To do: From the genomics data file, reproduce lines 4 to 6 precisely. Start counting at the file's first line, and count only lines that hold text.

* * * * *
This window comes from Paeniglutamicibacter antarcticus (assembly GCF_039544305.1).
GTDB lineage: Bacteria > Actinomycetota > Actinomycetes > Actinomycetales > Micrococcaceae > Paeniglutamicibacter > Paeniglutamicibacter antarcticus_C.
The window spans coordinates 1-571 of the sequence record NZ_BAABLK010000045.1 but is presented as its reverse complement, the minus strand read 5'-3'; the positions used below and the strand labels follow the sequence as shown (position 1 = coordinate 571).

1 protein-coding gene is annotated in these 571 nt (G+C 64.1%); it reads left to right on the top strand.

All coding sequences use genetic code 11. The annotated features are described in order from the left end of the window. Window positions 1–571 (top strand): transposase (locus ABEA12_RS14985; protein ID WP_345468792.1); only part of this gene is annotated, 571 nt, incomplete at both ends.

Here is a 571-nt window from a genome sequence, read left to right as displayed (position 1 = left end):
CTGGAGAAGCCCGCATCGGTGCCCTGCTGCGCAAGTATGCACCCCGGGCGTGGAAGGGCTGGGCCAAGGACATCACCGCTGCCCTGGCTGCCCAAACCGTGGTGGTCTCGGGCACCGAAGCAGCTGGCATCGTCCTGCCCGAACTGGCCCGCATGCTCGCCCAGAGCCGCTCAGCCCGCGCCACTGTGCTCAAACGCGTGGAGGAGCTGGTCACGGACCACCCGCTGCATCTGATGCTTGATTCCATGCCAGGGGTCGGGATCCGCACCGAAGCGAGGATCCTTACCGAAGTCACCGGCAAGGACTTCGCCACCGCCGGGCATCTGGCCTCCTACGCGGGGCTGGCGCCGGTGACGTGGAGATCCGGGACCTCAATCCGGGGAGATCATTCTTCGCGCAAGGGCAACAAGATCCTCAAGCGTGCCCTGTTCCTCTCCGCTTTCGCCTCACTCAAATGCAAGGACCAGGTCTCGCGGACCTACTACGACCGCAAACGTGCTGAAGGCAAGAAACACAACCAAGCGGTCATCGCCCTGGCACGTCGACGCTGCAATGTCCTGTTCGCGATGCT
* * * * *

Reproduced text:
1 protein-coding gene is annotated in these 571 nt (G+C 64.1%); it reads left to right on the top strand.

All coding sequences use genetic code 11. The annotated features are described in order from the left end of the window. Window positions 1–571 (top strand): transposase (locus ABEA12_RS14985; protein ID WP_345468792.1); only part of this gene is annotated, 571 nt, incomplete at both ends.

Here is a 571-nt window from a genome sequence, read left to right as displayed (position 1 = left end):